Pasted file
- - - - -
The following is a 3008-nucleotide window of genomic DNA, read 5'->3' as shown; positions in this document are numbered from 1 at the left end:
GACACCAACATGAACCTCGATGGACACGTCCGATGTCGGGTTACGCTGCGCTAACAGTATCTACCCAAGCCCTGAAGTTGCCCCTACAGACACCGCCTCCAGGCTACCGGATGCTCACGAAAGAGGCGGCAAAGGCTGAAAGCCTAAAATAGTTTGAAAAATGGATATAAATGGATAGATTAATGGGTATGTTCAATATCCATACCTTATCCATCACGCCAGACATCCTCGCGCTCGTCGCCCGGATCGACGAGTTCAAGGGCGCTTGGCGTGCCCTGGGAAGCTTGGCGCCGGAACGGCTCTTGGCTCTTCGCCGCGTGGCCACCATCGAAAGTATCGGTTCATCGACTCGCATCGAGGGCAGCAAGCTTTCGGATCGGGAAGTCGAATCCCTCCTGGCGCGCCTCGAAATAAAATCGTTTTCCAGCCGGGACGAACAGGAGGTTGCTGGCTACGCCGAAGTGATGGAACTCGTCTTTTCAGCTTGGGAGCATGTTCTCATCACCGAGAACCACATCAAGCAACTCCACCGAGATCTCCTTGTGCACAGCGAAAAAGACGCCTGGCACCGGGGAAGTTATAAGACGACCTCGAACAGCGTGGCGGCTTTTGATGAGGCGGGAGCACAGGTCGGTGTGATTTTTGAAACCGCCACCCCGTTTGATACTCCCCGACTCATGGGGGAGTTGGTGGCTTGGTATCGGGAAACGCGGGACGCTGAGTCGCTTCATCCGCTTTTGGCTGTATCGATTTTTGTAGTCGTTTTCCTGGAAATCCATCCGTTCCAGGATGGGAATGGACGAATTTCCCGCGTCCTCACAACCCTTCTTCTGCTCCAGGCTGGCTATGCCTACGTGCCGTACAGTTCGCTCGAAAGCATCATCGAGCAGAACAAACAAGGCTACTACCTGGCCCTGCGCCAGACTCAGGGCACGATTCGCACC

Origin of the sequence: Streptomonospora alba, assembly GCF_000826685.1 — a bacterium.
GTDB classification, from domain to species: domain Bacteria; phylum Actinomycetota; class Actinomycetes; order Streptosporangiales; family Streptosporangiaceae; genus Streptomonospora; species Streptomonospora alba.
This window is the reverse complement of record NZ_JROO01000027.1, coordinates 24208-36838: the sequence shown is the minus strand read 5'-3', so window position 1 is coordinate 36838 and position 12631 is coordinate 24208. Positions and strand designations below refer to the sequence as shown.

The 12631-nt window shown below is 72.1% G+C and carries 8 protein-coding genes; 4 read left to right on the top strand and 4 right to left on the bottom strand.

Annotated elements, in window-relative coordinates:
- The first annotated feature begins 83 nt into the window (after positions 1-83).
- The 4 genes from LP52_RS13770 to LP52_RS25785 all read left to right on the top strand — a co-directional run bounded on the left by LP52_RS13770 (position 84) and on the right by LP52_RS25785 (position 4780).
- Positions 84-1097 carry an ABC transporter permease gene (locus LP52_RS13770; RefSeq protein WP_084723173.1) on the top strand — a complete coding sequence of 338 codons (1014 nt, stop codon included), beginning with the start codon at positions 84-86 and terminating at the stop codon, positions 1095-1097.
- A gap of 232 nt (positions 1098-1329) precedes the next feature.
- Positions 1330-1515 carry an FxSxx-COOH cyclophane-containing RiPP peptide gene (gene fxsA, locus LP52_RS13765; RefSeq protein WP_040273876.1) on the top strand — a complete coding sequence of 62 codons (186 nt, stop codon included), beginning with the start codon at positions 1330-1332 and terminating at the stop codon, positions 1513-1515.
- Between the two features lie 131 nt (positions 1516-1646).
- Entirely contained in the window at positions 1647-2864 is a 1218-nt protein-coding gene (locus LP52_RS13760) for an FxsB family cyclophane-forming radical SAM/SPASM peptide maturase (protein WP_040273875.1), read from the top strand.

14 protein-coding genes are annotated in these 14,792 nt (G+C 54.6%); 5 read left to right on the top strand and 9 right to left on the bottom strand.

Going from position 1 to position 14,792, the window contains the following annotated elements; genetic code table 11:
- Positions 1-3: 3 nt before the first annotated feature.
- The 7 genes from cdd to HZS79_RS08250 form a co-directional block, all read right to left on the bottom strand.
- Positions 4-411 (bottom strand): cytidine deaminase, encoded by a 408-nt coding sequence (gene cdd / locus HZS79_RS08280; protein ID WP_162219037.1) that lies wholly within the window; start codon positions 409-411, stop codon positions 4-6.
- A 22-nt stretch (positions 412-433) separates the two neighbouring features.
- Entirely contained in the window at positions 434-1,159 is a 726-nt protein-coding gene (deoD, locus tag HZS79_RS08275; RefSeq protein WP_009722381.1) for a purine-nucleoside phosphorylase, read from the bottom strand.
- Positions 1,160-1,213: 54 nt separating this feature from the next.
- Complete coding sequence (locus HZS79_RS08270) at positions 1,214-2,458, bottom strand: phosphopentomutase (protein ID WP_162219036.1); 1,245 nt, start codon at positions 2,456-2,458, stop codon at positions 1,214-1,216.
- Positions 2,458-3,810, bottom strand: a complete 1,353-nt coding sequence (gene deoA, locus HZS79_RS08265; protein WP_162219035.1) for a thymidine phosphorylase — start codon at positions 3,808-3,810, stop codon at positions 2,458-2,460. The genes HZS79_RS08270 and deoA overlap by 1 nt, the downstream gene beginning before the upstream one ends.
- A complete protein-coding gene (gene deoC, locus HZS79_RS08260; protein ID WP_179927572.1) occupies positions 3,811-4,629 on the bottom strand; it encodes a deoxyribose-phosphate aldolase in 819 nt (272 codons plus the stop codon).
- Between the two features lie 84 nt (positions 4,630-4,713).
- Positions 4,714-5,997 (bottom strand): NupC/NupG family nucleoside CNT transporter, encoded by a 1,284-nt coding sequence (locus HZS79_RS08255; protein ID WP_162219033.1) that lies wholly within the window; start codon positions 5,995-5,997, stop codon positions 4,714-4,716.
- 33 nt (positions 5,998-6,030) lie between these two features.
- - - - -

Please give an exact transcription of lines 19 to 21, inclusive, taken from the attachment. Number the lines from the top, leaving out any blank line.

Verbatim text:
- Positions 4-411 (bottom strand): cytidine deaminase, encoded by a 408-nt coding sequence (gene cdd / locus HZS79_RS08280; protein ID WP_162219037.1) that lies wholly within the window; start codon positions 409-411, stop codon positions 4-6.
- A 22-nt stretch (positions 412-433) separates the two neighbouring features.
- Entirely contained in the window at positions 434-1,159 is a 726-nt protein-coding gene (deoD, locus tag HZS79_RS08275; RefSeq protein WP_009722381.1) for a purine-nucleoside phosphorylase, read from the bottom strand.